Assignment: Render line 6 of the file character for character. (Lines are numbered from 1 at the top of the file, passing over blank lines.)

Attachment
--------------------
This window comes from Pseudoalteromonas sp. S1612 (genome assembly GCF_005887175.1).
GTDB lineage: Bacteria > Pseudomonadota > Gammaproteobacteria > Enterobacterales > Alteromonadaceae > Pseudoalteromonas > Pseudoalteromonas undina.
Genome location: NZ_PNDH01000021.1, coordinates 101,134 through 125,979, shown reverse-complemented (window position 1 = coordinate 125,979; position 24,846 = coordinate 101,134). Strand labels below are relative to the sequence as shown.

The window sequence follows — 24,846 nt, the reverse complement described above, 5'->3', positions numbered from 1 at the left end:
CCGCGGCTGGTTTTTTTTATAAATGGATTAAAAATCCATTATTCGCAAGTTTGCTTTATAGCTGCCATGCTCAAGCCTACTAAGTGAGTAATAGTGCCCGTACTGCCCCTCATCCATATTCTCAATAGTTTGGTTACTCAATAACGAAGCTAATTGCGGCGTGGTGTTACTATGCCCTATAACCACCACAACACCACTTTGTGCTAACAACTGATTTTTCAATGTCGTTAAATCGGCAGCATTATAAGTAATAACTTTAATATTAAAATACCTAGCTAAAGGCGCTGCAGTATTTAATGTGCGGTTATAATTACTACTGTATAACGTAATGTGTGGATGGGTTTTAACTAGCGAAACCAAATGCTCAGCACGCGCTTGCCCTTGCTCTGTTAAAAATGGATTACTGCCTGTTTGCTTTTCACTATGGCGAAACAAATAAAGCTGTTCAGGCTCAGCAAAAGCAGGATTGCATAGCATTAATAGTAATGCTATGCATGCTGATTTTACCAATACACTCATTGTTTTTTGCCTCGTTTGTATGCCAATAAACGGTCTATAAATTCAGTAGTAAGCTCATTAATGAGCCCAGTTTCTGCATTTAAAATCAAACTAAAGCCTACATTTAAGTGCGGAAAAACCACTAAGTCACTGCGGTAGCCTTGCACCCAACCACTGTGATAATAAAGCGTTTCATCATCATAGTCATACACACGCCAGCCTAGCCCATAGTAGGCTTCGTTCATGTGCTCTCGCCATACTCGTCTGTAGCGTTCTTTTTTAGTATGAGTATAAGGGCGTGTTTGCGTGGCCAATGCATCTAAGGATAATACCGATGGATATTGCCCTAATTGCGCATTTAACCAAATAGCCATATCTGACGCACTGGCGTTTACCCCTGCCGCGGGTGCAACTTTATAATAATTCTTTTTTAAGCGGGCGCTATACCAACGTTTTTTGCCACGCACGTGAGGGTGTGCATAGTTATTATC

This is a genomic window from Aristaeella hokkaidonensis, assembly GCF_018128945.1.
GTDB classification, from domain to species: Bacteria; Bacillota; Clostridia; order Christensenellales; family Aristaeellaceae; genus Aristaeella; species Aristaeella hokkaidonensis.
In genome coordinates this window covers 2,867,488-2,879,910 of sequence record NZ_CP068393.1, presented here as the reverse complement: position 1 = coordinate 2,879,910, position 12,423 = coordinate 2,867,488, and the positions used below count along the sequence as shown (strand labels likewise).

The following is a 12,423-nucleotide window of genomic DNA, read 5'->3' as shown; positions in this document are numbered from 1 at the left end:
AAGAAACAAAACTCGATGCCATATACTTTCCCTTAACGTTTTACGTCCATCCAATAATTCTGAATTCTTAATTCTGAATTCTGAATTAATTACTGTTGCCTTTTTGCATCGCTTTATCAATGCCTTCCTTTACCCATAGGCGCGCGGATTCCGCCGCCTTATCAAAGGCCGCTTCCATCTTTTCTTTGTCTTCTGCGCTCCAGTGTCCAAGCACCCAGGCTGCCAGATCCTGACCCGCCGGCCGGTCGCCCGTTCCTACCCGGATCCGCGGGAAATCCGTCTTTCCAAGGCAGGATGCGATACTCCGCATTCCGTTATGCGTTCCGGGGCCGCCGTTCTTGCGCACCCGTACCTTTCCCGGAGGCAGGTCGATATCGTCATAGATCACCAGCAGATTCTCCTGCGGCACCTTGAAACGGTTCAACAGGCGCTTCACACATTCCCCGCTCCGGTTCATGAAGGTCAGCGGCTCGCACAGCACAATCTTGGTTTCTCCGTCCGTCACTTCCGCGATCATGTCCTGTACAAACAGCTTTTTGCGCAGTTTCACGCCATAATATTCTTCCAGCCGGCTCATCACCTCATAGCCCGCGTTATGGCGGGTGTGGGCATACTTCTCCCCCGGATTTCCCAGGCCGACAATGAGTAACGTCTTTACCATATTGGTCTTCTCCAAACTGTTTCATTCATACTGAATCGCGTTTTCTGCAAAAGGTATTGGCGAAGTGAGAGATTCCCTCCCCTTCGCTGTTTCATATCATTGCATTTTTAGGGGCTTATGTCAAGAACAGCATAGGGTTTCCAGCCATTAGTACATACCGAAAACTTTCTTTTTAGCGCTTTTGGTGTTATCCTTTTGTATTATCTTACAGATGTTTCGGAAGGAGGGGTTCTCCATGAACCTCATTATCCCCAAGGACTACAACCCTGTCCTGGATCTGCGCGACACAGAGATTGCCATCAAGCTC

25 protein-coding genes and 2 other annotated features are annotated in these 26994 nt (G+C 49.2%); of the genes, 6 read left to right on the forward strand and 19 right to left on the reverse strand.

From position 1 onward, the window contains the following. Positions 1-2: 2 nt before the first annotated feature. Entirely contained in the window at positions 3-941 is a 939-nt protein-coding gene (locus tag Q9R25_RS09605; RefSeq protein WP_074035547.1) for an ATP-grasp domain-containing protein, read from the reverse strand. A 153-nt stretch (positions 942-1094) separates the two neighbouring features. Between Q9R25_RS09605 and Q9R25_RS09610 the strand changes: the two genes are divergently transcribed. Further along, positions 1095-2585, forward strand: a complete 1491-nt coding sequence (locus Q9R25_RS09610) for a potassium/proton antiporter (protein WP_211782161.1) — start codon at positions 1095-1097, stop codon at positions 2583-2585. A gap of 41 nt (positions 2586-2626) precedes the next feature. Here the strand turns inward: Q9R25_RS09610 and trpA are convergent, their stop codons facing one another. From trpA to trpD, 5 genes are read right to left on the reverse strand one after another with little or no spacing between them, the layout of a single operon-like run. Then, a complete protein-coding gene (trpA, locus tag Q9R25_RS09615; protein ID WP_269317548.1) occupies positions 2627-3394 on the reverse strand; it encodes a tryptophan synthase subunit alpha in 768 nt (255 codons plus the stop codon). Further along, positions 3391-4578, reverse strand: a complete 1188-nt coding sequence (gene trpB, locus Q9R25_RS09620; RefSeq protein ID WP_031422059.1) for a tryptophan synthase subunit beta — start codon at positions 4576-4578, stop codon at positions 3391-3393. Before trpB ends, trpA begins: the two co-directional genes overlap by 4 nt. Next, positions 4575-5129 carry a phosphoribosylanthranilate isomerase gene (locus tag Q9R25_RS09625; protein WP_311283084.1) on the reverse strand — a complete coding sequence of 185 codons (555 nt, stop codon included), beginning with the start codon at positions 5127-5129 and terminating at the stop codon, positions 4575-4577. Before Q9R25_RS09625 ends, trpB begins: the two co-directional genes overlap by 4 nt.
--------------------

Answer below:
This is a genomic window from Aristaeella hokkaidonensis, assembly GCF_018128945.1.